Say a batter hit a ball into the stands, and it bounced off a fan’s head and back onto the field. Would that be a home run, or would the ball still be in play?
Home run. It’s hardly unusual for a ball to bounce back into the field after hitting a seat or some other object beyond the fence.
As far as I know, so long as the fan’s head is NOT within the field of play it counts. I can’t speak for every ballpark’s ground rules, but at Great American (Reds) there is a yellow line even on the outfield wall. Inside the line, no homer, outside the line, homer. Assuming it is fair, of course.
Just like you’ll occasionally see a homerun hit empty seats and bounce back in the field of play, some rules for bouncing off a head.
I’m sure someone will be around soon to offer up cites.
It’s also a home run if the ball bounces off the outfielder’s head and IN to the stands (sorry, I still love that one!)
How many Gold Gloves did Canseco get? Hopefully any where revoked after that play.
Obligatory YouTube link.
Shouldn’t that have been a ground-rule double?
Nope. A ground rule double happens when the ball lands fair, and then bounces over the wall (not sure if it has to bounce over the wall between the foul poles or not- either way, as long as a ball lands fair, it’s a hit).
It didn’t hit the ground, did it? So no.
Where “landing” means on the field, not one’s glove or head.
If you think about it, baseball rules are highly reliant on making the distinction between the field of play (including the bases and home plate) and the players (including their clothing and equipment). A ball hitting or not hitting the field changes the outcome of the play. The player and his equipment are never part of the field.
A player can “take away a home run” by leaning over the fence and catching the ball. The player cannot leave the field (like jumping over the fence) to prevent a home run or catch a foul ball because he has to be on the field when the catch is made.
The game is played on the field and the field has certain privileges so to speak.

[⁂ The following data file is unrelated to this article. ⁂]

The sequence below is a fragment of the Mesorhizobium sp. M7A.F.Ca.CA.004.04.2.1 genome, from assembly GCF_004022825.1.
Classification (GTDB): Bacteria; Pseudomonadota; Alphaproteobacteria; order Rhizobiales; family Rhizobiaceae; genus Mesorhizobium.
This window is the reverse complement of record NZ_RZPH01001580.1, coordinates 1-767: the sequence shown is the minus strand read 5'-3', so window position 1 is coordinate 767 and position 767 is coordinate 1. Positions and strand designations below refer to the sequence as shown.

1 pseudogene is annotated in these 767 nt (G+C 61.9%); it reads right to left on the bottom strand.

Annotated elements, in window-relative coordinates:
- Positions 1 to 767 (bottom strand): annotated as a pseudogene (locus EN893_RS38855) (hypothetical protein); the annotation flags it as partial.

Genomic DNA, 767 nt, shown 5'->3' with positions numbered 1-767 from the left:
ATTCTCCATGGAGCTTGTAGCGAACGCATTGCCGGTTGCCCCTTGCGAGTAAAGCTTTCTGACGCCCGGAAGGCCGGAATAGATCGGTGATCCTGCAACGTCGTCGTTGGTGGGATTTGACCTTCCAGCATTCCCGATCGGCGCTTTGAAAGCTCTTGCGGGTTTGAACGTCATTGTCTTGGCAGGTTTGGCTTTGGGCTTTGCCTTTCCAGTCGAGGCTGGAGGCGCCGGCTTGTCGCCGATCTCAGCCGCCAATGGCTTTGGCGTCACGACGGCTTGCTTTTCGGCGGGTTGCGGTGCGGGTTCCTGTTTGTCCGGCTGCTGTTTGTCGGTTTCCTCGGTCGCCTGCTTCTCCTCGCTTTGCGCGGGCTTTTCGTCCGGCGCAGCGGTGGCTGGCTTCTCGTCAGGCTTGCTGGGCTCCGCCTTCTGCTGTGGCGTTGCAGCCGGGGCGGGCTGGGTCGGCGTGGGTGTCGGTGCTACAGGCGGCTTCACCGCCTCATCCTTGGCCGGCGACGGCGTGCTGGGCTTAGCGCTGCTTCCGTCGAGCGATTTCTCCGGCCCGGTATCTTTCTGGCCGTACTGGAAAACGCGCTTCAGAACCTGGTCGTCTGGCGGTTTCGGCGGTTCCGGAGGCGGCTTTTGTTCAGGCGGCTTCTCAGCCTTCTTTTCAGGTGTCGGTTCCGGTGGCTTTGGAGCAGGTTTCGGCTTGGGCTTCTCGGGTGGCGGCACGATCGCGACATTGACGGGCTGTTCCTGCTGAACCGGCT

Strictly speaking you have described an automatic double. A “Ground rule” hit of any sort is a hit so ruled because of a rule that is unique to the specific park.
Moving to The Game Room.
General Questions Moderator
Question, purely out of curiosity…would that error have had anywhere near the incredible comic resonance it had it the ball had bounced off his shoulder or arm, or off his glove, for that matter (something I actually saw happen to someone in a Sportscenter highlight once)?
Heh. Damned colonials. Canterbury cricket ground formerly had a lime tree (one of these, not the fruit tree) within the field of play. A ball touching the tree and not otherwise crossing the boundary scored four runs. (Our nearest equivalent to the automatic double quoted above, but a common score in cricket; a “home run” would be worth six and is less common, though seen more often these days than formerly.) Now there’s a quirk for you!
Huh. I’ve never heard such a thing (ball lands (and yes, lands implies hitting the ground, or land) and bounces over outfield wall) referred to as an “automatic double,” only as a “ground rule double.”
I believe you are both right. It’s a ‘ground rule’ that has been implemented into every ballpark. FWIW, I’ve never heard a broadcaster say “Automatic” double. Not that broadcasters are the be all end all…
Slight nitpick - a fielder can leap into the stands as long as he doesn’t touch any part of the stands until after he catches the ball. He can land in the stands after he catches it, and it’s an out.
Though I can never remember if the umpires are part of the field or don’t exist for fielding purposes.
I’ve heard it called a “book rule” double because it is in the rule book. A “ground rule” double would be if there were some rule specific to a field that made a certain thing a double.
Have you ever heard it called a “Ground Rule Double?” Despite me agreeing with you & the textbook definition of the rule, I always hear it called a ground rule double during a game.